Smart Decisions Regarding Medicare Coverage at Retirement

The Challenge:

Help Joe and Alice make decisions about Joe reverting to Medicare, now that he is turning 65, Alice is 63 and their twin daughters are 24.

The Solution:

A combination of education, coaching, analysis, and research of available Medicare and private insurance options for Joe, Alice and their family.

The Result:

Joe retired and reverted onto Medicare Parts A & B, along with a Medigap plan and a Part D Prescription Drug plan.  Alice and one daughter remained on Joe’s employer-sponsored plan via COBRA while the other daughter obtained health insurance through her full time employer.

One Size Doesn’t Fit All

Joe decided to retire when he first became eligible for Medicare. He went through the process of enrolling in both Medicare Parts A & B two months before he turned 65,  so that his eligibility began on the first day of his birthday month.

Because Joe manages multiple medical conditions and uses significant amounts of healthcare services, it made sense that he would elect a “Medigap Plan.” This plan, which carries with it an additional, associated cost, would pay all medical bill balances after Medicare pays approximately 80%.  Also, since Joe and Alice plan to live a few months of each year out of state, he needed benefits outside of a restricted network. He did not want the requirement of obtaining referrals, so a Medigap plan, along with Medicare Part A & B, afforded him that flexibility.

For Joe, a more restricted Medicare Advantage HMO or PPO plan (also called Part C), in lieu of traditional Medicare A, B, & D, did not make sense. Although possibly less expensive on a premium basis, it posed restrictions he did not want to live within.

Part D is Separate

Joe’s choice to enroll in Medicare Parts A & B and a Medigap plan meant he needed to conduct a careful analysis of his Part D Prescription Drug Plan options. He needed to identify the most cost effective plan that included his preferred pharmacy in its network.  The analysis was based on the specific drugs he takes, including their dosage and frequency.

Joe learned that although his monthly premium was reasonable, he would still incur significant out of pocket expenses. He was able to predict when he would hit the donut hole thus allowing him to budget accordingly.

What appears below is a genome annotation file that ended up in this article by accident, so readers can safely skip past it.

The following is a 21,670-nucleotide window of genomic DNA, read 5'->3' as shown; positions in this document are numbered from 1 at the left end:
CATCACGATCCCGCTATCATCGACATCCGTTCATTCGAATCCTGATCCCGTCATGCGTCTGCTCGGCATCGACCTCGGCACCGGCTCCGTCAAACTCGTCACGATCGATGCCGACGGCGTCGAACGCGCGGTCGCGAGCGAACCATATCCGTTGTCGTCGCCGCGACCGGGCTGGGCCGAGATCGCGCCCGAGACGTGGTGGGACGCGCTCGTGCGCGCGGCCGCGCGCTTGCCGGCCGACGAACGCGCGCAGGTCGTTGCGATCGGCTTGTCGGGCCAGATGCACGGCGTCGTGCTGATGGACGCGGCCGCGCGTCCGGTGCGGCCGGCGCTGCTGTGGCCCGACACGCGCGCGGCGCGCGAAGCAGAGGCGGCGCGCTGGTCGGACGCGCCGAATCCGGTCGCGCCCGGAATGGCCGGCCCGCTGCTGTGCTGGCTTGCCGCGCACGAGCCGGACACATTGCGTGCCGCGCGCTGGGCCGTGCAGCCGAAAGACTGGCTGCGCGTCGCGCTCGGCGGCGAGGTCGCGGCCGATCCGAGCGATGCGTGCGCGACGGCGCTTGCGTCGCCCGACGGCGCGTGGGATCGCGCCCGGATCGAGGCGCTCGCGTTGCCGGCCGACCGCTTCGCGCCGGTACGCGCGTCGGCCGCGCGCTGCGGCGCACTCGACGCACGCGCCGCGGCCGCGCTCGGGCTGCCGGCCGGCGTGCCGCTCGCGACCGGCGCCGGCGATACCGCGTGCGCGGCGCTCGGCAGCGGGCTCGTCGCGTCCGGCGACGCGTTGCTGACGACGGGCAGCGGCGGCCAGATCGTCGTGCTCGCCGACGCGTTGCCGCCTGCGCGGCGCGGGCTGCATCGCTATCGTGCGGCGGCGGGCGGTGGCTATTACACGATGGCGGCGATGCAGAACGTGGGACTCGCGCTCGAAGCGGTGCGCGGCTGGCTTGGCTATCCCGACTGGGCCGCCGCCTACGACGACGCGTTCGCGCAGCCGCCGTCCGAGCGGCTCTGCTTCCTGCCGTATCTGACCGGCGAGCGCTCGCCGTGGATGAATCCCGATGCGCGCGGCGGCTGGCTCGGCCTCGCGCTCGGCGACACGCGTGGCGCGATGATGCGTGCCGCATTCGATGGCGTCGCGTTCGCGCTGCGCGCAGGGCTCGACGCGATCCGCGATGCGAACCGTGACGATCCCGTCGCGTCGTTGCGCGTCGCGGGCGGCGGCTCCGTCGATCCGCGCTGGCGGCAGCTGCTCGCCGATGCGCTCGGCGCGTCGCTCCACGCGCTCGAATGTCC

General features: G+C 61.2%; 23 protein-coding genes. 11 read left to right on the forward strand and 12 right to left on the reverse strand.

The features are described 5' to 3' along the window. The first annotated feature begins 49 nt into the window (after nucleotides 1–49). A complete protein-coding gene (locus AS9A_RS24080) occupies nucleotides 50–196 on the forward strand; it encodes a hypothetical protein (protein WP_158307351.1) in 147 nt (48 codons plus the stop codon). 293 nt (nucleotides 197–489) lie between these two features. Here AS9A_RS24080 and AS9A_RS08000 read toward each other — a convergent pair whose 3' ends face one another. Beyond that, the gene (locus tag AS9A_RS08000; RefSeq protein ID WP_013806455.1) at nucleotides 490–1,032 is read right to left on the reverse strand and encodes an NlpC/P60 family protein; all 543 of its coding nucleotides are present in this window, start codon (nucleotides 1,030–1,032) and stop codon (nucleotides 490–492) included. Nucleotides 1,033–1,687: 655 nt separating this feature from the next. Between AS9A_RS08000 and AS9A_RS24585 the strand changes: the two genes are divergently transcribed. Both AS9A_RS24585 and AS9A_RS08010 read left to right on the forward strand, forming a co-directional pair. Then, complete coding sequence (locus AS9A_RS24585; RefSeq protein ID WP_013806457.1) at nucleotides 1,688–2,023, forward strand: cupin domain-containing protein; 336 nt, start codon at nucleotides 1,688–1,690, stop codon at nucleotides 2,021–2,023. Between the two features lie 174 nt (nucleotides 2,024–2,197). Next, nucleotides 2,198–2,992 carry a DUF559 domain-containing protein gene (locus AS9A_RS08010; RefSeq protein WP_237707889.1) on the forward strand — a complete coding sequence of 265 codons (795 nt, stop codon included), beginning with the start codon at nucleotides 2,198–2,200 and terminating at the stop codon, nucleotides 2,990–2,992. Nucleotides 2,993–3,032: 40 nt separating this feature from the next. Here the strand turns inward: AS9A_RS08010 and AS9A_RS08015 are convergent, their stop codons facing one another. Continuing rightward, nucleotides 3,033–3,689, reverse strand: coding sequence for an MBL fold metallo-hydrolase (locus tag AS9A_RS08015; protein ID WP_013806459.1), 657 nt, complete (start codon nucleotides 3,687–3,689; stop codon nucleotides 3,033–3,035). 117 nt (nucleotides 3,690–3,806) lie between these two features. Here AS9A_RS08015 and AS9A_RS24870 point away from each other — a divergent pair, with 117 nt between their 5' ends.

Making sense of complicated circumstances

Joe hired us to make sense of a complicated set of circumstances.  Our systematic process took into account:

  • His preferences for how he likes to access healthcare
  • His level of utilization of the healthcare system
  • His preferred providers, hospital and pharmacy
  • His future plans to live elsewhere for part of the year
  • His budget relative to cost options
  • The healthcare needs of his family

Specifically, we:

  • Provided a comprehensive list of questions that Joe, Alice, and their daughters answered. This allowed us to consider the needs of each member of the family separately.
  • Conducted an initial meeting during which we educated Joe and Alice about Medicare; what the options are; what it covers and does not cover; and coverage levels.
  • Analyzed all options and made specific recommendations for each family member, including estimates regarding future healthcare costs. We prepared a spreadsheet to outline expected costs for premiums, deductibles, co-pays, co-insurance and out of pocket expenses.
  • Guided Joe through enrollment in Medicare Part A & B and enrolled him via online access in the appropriate Medigap and Part D Prescription Drug Plan.
  • Interacted with the HR department at Joe’s employer to facilitate COBRA coverage for Alice and one of their daughters.
  • Reviewed the health insurance options for Joe’s second daughter, taking into account her preferences and planned utilization of the healthcare system, and helped her make a selection.


Joe and Alice are very pleased with Joe’s Medicare choices.  Alice will be eligible for Medicare just as her COBRA benefits come to an end and at that time we will identify the best Medicare options for her and assist with enrollment.

At that time as well, we hope that the daughter who is currently on COBRA coverage will have options through her own employer. If not, we will research options via the State Health Exchange, identify eligibility for any form of subsidy and assist with the enrollment process in an appropriate and cost-effective plan.